A year later, under the stress of near-constant competition, Dorney tore the meniscus in his left knee. He underwent surgery, and afterward his doctor told him he had the knee of a 75-year-old and most likely couldn't play squash competitively again.
Dorney sought the help of trainer Stephen Audain, who helped rehabilitate him back to playing shape.
"When Stan came to me, he knew within 15 minutes that I could solve his problem," Audain said. "The great thing about Stan is that he gets out of his ego real quick. He was about to have his squash taken away from him. … It was fun for me to say, 'You don't have to go down this path, and I can turn it around before you know it.'"
Dorney resumed playing within a few months of his surgery and, four years later, reached the over-55 national doubles championships in Denver, only to lose in the championship match again. The same thing happened in 2011, when he advanced to the over-55 national doubles championship match in Chicago.
After overcoming the knee injury and reaching the game's top level three times, Dorney had no titles to show for it.
"You get to the point [where] you don't know if you're ever going to win one," he said. "It's hard to get there, and to get there three times and not win, I didn't know if I could ever get it done."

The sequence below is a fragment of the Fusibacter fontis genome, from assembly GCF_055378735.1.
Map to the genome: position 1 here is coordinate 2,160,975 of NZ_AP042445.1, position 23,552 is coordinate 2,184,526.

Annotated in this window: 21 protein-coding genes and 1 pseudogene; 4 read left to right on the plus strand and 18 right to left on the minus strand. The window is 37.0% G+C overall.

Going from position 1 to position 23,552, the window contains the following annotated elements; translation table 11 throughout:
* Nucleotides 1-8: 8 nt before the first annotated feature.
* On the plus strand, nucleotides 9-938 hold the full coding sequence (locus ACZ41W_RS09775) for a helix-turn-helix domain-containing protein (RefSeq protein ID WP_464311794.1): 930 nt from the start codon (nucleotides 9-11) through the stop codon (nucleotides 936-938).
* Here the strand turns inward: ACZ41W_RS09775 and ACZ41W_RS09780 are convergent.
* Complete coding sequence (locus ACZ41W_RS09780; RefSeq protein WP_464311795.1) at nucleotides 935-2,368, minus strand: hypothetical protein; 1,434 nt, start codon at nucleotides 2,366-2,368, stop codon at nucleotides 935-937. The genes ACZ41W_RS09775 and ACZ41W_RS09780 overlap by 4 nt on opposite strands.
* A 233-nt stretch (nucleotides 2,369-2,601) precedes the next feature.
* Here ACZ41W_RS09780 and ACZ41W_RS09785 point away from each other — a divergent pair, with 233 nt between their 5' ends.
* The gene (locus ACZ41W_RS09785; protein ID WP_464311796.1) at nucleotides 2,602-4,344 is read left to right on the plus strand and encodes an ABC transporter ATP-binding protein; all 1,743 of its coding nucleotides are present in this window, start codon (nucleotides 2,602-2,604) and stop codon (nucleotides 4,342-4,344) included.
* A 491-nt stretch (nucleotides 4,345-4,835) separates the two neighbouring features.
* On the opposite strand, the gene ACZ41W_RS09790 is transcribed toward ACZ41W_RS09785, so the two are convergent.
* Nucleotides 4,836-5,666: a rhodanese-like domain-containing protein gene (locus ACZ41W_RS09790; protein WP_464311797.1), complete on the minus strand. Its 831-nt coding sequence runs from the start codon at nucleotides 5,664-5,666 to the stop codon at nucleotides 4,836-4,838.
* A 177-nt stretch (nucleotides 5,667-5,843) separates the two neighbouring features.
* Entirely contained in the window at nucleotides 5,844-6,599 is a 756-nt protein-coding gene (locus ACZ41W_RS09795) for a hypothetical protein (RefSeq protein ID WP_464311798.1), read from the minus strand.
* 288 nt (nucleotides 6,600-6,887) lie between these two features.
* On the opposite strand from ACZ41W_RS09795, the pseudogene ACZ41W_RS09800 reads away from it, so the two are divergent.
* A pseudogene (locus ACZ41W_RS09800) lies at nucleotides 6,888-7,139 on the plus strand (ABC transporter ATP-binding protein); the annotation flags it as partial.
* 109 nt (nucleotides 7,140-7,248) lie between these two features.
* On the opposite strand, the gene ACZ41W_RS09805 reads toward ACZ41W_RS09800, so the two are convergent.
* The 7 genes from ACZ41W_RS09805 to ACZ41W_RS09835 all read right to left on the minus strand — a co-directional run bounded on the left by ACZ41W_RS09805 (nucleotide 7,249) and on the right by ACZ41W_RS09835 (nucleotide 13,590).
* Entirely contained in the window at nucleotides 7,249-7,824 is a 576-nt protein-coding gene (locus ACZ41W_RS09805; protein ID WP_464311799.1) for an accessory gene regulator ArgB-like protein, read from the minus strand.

Yet Dorney continued to train and found another partner in Rosen, a Toronto native who had come to Towson to be with his wife. Rosen, 44, remembers his first encounter with Dorney.
"One of my first doubles tournaments ever, I actually played against Stan and his partner in 1997," Rosen said. "There was this very athletic, very green rookie playing squash. I thought it was pretty amazing … for someone to take up this game at a late age."
Rosen and Dorney began training together and saw the potential immediately, taking multiple Maryland Club championships, many of which Dorney was the oldest to win. The team decided in 2012 to play nationally in a century tournament, in which the minimum age between players must be 100, but it wasn't until this year that they won a national championship.
Just before the U.S. Century championship in New York, though, Dorney suffered a partially torn calf. For him, it was just one of many injuires he's dealt with throughout his 18-year career.
"I was fighting [the injury] for a while," Dorney said. "But you get all jacked up and the adrenaline going, so you just kind of fight through it. It wasn't that bad."
Dorney and Rosen defeated their first two opponents in three straight sets, then dispatched the No. 1 seed in the semifinals. Dorney was back in a championship match, and this time came out on top, beating the No. 2 seed in four sets.
He didn't stop there. The next month, Dorney found himself on top again in the over-60 U.S. National Doubles championship. He and Andrew Nehrbas of Penn Valley, Pa., swept through the bracket, dropping only two sets.
After winning another national title, Dorney limped to and from the train station. As he walked, his pace now only a third of his normal speed, he had trouble comprehending his accomplishments.
"It was mind-boggling," Dorney said. "I was thinking, 'How did I get this done?' It's just been one of those years."